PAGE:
On a typical weekday, Edith Bowen Laboratory School in Logan usually bustles with more than 300 K-5 students, but just before Spring Break, the school’s secretary, Susan Wall, was one of five people in the building due to the coronavirus pandemic.
“It’s eerie," Wall said. "I just miss the kids. The magic of working in a school is being around the kids. They are the magic, and when we're when we don't get to be with them, it's just work.”
There have been many adjustments to the typical school structure in Utah as part of coronavirus-mitigation efforts stemming from Governor Gary Herbert's March 13 announcement of a soft closure.
Teachers are communicating with classes via videoconferencing. Cafeteria staff wave at students through car windows as they hand out lunches, and bus drivers are even helping by dropping those lunches off for parents who can’t make it to the schools. Janitors are inside, busy sanitizing and working on projects usually reserved for summer break, and librarians take books home for repair. Many aids throughout Cache County and Logan pitched in to help teachers get packets together after the shutdown, and Wall says some aids at Edith Bowen were hired on as online tutors to help students.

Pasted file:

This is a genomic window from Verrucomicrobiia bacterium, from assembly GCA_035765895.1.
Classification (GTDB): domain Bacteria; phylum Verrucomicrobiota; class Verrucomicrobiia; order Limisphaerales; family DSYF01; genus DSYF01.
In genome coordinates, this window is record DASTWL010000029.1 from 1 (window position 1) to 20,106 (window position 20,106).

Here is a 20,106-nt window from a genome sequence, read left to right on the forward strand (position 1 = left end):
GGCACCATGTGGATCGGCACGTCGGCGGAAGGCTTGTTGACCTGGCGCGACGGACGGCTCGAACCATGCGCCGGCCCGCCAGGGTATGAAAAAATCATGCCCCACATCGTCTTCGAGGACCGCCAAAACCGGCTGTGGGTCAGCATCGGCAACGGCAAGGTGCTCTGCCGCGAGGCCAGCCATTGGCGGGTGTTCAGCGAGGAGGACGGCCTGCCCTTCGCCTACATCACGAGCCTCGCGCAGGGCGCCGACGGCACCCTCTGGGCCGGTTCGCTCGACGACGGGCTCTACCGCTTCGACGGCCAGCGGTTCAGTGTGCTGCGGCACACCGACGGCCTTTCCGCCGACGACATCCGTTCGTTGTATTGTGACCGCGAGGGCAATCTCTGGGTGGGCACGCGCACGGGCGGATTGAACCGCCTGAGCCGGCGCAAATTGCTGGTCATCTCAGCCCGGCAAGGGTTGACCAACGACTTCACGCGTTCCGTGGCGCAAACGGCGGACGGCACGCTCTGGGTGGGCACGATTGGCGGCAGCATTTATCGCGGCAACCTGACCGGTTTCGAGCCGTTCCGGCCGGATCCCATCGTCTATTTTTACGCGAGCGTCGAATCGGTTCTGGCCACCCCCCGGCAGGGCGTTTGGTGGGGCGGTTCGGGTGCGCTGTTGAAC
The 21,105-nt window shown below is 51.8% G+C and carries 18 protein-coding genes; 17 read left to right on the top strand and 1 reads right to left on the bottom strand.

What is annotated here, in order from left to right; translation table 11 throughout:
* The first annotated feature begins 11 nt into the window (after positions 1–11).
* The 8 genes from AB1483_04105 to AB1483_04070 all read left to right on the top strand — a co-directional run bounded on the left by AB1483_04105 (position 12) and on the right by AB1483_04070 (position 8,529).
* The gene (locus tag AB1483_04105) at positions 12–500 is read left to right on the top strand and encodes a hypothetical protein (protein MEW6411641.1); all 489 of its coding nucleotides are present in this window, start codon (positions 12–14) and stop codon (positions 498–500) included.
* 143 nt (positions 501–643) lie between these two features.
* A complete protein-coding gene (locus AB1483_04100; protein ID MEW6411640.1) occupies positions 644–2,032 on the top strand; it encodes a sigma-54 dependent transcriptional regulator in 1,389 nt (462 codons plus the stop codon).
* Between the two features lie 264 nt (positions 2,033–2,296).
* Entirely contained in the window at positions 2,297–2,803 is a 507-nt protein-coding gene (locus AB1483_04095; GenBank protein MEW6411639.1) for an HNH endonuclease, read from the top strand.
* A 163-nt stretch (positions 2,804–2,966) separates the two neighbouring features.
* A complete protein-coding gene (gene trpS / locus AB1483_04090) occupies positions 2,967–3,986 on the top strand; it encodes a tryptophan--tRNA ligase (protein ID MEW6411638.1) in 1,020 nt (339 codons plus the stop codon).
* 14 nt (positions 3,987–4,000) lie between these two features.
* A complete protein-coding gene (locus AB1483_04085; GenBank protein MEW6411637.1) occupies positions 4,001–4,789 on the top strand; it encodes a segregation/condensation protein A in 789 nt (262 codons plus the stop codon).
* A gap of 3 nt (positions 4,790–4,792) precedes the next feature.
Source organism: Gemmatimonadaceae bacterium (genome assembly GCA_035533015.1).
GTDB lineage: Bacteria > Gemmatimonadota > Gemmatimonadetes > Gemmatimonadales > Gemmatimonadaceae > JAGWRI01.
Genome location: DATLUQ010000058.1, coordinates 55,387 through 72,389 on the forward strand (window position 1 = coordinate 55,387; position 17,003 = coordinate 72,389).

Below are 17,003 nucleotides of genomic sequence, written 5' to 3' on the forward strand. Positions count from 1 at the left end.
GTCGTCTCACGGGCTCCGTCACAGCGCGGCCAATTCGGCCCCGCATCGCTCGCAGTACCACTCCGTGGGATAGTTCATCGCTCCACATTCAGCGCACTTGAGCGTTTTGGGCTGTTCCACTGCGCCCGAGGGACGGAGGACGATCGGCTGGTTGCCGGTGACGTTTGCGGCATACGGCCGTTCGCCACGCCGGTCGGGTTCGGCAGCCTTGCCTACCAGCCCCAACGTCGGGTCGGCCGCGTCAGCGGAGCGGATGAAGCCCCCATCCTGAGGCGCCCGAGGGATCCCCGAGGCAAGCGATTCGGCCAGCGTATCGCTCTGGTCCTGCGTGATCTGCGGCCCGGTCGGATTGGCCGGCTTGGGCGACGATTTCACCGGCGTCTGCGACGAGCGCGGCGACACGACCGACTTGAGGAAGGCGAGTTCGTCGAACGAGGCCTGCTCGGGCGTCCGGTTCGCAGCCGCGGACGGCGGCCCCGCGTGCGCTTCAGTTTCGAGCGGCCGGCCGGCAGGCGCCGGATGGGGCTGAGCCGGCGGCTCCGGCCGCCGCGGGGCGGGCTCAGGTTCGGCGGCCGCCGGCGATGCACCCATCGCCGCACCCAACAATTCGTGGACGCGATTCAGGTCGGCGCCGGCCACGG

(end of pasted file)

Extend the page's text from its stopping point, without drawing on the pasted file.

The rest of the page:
But not everyone’s job has transitioned. Some after-school tutors with Cache County School District, like Utah State University student Emma Worsham, were told mid-March that they no longer had a job for the remainder of the school year.
“It has been really hard, actually," she said. "It’s been really hard on my mental health, as far as having something important to do. It’s been stressful. It’s been taxing, for sure, both emotionally and financially.”
While schools are tentatively planning on reopening after May 1, Worsham said her program — which mostly consists of other USU students — has been cancelled.